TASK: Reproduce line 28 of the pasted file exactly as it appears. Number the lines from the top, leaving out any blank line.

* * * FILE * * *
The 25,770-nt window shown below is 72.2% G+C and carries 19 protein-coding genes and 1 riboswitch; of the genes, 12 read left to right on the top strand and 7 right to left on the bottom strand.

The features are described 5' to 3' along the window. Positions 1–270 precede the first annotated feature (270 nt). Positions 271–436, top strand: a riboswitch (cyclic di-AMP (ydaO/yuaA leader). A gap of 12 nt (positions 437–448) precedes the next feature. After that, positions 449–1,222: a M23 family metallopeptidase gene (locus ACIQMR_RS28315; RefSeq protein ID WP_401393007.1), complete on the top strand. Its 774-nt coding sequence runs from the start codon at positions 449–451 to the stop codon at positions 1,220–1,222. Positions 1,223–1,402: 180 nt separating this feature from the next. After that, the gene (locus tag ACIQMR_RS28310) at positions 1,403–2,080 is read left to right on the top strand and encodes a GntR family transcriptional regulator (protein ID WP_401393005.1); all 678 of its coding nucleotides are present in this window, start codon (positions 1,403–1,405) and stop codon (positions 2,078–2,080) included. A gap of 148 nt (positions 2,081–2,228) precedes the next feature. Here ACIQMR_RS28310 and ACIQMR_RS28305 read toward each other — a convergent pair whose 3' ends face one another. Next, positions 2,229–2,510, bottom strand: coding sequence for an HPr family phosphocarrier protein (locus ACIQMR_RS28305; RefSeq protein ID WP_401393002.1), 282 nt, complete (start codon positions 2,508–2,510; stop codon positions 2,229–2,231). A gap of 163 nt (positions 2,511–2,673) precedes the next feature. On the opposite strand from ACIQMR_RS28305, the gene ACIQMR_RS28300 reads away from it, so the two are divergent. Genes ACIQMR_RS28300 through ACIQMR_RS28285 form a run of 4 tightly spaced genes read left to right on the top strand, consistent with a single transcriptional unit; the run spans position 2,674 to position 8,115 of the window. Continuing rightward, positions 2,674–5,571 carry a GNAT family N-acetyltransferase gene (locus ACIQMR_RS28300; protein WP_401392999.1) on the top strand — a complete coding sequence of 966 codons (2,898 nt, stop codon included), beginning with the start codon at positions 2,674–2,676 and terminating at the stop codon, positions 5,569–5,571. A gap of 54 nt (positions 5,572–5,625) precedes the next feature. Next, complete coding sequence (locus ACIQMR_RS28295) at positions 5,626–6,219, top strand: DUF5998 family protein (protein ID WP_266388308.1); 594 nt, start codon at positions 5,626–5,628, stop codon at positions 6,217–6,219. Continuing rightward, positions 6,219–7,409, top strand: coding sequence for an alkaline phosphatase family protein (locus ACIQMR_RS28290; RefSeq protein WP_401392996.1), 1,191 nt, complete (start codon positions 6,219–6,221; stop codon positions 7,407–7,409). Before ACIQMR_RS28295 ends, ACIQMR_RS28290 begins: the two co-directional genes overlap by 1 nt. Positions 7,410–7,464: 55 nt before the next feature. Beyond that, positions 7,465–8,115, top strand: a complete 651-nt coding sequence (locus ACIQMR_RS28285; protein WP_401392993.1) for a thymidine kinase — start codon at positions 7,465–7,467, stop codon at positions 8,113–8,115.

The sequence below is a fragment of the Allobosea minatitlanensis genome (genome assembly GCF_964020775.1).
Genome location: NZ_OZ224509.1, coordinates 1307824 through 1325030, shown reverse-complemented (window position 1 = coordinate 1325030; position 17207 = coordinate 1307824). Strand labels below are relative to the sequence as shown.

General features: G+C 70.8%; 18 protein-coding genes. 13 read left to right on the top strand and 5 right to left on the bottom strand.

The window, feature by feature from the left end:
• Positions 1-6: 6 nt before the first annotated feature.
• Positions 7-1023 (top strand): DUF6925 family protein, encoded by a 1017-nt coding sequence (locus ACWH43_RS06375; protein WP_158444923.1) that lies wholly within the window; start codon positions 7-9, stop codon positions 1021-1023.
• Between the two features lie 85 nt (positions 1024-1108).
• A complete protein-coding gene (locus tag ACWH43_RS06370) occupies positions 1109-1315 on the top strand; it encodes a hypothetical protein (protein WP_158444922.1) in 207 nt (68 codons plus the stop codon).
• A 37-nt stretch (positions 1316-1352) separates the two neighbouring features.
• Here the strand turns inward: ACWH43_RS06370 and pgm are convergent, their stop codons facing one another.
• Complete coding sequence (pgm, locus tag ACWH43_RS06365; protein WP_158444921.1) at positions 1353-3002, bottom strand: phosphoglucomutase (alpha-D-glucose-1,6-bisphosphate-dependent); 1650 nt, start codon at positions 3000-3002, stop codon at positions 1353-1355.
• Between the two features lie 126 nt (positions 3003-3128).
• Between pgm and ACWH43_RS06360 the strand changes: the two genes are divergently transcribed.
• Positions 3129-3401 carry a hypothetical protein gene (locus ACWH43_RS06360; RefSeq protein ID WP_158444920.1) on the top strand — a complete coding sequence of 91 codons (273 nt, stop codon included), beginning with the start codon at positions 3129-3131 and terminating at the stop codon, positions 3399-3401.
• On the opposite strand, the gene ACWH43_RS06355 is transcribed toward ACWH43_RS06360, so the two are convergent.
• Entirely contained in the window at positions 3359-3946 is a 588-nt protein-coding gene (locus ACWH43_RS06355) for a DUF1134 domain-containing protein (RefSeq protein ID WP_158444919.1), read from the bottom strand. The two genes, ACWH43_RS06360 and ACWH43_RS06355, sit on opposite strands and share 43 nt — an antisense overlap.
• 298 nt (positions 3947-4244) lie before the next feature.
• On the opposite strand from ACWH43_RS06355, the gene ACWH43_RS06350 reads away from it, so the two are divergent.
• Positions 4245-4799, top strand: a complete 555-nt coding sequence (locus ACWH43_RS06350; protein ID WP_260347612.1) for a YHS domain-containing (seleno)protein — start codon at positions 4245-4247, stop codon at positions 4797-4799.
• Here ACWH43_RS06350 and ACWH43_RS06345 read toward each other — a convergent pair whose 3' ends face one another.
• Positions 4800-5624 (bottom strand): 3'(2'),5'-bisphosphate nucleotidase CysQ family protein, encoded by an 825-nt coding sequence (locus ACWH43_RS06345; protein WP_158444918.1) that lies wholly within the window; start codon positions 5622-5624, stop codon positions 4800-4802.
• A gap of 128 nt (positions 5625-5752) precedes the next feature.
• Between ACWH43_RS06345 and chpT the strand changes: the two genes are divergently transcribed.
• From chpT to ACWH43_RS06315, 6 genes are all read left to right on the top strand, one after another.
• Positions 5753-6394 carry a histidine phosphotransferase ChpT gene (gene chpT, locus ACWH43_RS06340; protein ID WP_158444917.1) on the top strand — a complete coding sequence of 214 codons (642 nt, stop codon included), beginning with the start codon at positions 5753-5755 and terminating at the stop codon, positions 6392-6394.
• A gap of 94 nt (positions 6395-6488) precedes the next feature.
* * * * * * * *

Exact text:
• A gap of 94 nt (positions 6395-6488) precedes the next feature.